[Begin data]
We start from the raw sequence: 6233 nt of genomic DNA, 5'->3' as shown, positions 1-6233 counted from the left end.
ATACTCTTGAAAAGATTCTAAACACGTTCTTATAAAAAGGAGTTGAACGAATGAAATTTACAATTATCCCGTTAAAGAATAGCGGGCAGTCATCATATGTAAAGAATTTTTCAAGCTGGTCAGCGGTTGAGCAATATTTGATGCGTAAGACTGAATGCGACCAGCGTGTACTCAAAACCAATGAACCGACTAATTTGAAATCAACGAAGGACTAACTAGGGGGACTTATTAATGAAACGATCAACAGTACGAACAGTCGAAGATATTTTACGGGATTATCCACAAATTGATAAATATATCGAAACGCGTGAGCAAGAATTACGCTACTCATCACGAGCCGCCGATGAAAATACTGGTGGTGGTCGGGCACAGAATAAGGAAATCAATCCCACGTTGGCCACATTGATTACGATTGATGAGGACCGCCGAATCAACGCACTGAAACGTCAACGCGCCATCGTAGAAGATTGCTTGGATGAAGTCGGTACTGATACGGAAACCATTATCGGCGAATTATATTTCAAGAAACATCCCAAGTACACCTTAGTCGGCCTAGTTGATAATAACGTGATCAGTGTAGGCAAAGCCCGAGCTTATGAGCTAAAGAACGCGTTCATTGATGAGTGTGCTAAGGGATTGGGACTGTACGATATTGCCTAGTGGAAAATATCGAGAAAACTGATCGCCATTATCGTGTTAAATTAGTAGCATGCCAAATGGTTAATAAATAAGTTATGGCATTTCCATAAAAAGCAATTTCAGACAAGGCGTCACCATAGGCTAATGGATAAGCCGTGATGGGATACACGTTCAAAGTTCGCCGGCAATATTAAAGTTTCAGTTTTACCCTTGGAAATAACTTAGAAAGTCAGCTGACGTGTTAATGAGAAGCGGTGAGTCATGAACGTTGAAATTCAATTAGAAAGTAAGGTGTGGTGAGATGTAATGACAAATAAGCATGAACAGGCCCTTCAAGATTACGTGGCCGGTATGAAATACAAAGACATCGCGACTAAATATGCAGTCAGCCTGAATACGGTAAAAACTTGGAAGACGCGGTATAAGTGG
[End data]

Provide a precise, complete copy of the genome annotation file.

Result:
We start from the raw sequence: 6233 nt of genomic DNA, 5'->3' as shown, positions 1-6233 counted from the left end.
ATACTCTTGAAAAGATTCTAAACACGTTCTTATAAAAAGGAGTTGAACGAATGAAATTTACAATTATCCCGTTAAAGAATAGCGGGCAGTCATCATATGTAAAGAATTTTTCAAGCTGGTCAGCGGTTGAGCAATATTTGATGCGTAAGACTGAATGCGACCAGCGTGTACTCAAAACCAATGAACCGACTAATTTGAAATCAACGAAGGACTAACTAGGGGGACTTATTAATGAAACGATCAACAGTACGAACAGTCGAAGATATTTTACGGGATTATCCACAAATTGATAAATATATCGAAACGCGTGAGCAAGAATTACGCTACTCATCACGAGCCGCCGATGAAAATACTGGTGGTGGTCGGGCACAGAATAAGGAAATCAATCCCACGTTGGCCACATTGATTACGATTGATGAGGACCGCCGAATCAACGCACTGAAACGTCAACGCGCCATCGTAGAAGATTGCTTGGATGAAGTCGGTACTGATACGGAAACCATTATCGGCGAATTATATTTCAAGAAACATCCCAAGTACACCTTAGTCGGCCTAGTTGATAATAACGTGATCAGTGTAGGCAAAGCCCGAGCTTATGAGCTAAAGAACGCGTTCATTGATGAGTGTGCTAAGGGATTGGGACTGTACGATATTGCCTAGTGGAAAATATCGAGAAAACTGATCGCCATTATCGTGTTAAATTAGTAGCATGCCAAATGGTTAATAAATAAGTTATGGCATTTCCATAAAAAGCAATTTCAGACAAGGCGTCACCATAGGCTAATGGATAAGCCGTGATGGGATACACGTTCAAAGTTCGCCGGCAATATTAAAGTTTCAGTTTTACCCTTGGAAATAACTTAGAAAGTCAGCTGACGTGTTAATGAGAAGCGGTGAGTCATGAACGTTGAAATTCAATTAGAAAGTAAGGTGTGGTGAGATGTAATGACAAATAAGCATGAACAGGCCCTTCAAGATTACGTGGCCGGTATGAAATACAAAGACATCGCGACTAAATATGCAGTCAGCCTGAATACGGTAAAAACTTGGAAGACGCGGTATAAGTGG